Robert Sarver needs to stay away from Phoenix Suns HC search

Monty Williams Phoenix Suns (Photo by Noah Graham/NBAE via Getty Images)
Monty Williams Phoenix Suns (Photo by Noah Graham/NBAE via Getty Images) /

It appears that James Jones’ primary target for head coach is Monty Williams, and has a second meeting set up. If this is true, than Robert Sarver needs to stay away.

Led by James Jones, the Phoenix Suns appear to have narrowed in on and met with once already, Monty Williams, current assistant coach of the Philadelphia 76ers.

The first meeting has apparently gone so well that the two sides are going to meet again later this week.

Unfortunately, this time there will be an elephant in the room: owner Robert Sarver.

For a flailing franchise that has had but one consistent throughout this extended era of tumult, that being Sarver, success will only come to them if they (he) finally learn(s) from their (his) many mistakes in the past, and in many ways, move in the exact opposite direction.

While the hiring of Jones as GM, who prior to his interim period was inexperienced – and based on the lack of moves last season is still fairly inexperienced – an then the addition of Jeff Bower (who’s title of Senior Vice President of Basketball Operations traditionally suggests that of someone above a General Manager, but who will report to Jones) is’t necessarily a step in the right direction, but if nothing else, at least the concept of hiring a head coach with some experience, even if it with only moderate on court success, is.

So now, with one interview done, and obviously a willingness to potentially choose the Suns as his destination for next season (there is obviously reported interest as well from the Lakers with other scenarios floating around), if Jones can narrow in on the specifics and get Monty to choose Phoenix, it really would be a big deal for the franchise.

Phoenix Suns
Phoenix Suns /

Phoenix Suns

The problem that both might have in consummating and finalizing a deal is with Robert Sarver – and Sarver now being a part of this next meeting.

In my own personal opinion of Sarver, I will always fall back on one quote and on one aspect of his style of ownership.

The quote: “I don’t know much about basketball,” given on the day of his first press conference as owner with Jerry Colangelo sitting two feet away (which I admit was 15 years ago, but be honest with yourself, has he really shown much improvement?)

The style of ownership: the constant unwillingness to spend money on big contracts, big name executives, and veteran, capable coaches, always preferring to go the cheaper route.

Sarver also hates to give up his voice in the organization, as made most evident by the franchise’s inability to sign Mike Budenholzer last season when Phoenix too got to the second meeting, which included Sarver, when the possibility fell apart.

Was Budenholzer probably trying to leverage the Milwaukee Bucks to get their job all along? Possibly. Could the Suns not offered him the autonomy he requested as well as the salary and stolen him away anyway?

C’Mon. The answer is yes.

I get that Sarver wants to be involved. He wants to have a voice in the franchise that he owns. I really do get it, and I am certainly not going to sit here and say that I too wouldn’t want a loud voice if I were in a similar situation (then again, I do  know much about basketball, hehe).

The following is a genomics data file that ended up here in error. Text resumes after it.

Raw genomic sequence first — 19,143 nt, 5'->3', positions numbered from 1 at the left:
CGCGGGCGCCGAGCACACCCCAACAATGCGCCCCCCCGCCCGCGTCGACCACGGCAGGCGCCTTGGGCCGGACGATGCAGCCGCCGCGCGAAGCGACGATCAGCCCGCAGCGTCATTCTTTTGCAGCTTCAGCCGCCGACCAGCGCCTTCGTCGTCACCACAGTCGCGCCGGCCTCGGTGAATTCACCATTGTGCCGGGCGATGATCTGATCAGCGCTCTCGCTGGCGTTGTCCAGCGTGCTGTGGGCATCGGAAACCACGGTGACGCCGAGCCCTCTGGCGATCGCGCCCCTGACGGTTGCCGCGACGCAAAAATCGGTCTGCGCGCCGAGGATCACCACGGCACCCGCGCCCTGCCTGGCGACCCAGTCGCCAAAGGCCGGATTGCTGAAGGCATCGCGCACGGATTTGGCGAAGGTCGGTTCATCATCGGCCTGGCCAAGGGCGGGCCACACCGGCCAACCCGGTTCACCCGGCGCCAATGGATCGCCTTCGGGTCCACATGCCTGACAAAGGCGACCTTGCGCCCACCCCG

But Sarver’s injection into the day-to-day organizational decisions over the last 15 years has proven to be nothing but a failure.

There is not one (public) move that Sarver has played a central role in that has appeared to have been a sign of some sort of Midas touch.

Shoot, I don’t even know if he has been the central figure in a move/hire that shows he has a copper touch, or even limestone.

This head coaching hire is far too important to screw up.

Whoever the next head coach is, the Phoenix Suns will be on their seventh in seven calendar years – which is unbelievable  to think about – and Devin Booker, the only guaranteed star on the roster, will have his fifth head coach in as many seasons.

While I am still hesitant about James Jones’ own judgement and ability, I am at least willing to reserve (some) judgement myself, and if he believes that Monty Williams is the best possible hire they can make, then the GM needs to remove all roadblocks possible and get it done.

If Sarver steps into this next meeting and in anyway discusses a handcuff of Monty, finagles about the salary (Williams is bound to demand much more than any head coach the Suns have employed since Mike D’Antoni), or in any way give Williams reason to pause, the potential hire will undoubtedly back away and wait for the next opportunity that will not include so many obstacles.

Sarver should not be a part of any hiring meetings. He needs to show both his general manager and potential new head coach complete trust by neither being seen nor heard.

His existence should only be felt in this entire process when Jones and Williams agree on a contract and they literally call Sarver to let him know that a deal is done.

Heck, maybe Sarver can throw him a party when Williams finally makes it out to the Valley of the Suns after the 76ers finish up their playoff run next month.

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Robert Sarver needs to let the professionals – those who he hired to do the research, talk to everyone, and make the important decisions about the direction of the franchise – do their jobs, without worry, and hire who they want to hire.

Robert Sarver needs, for once, to Stay Away.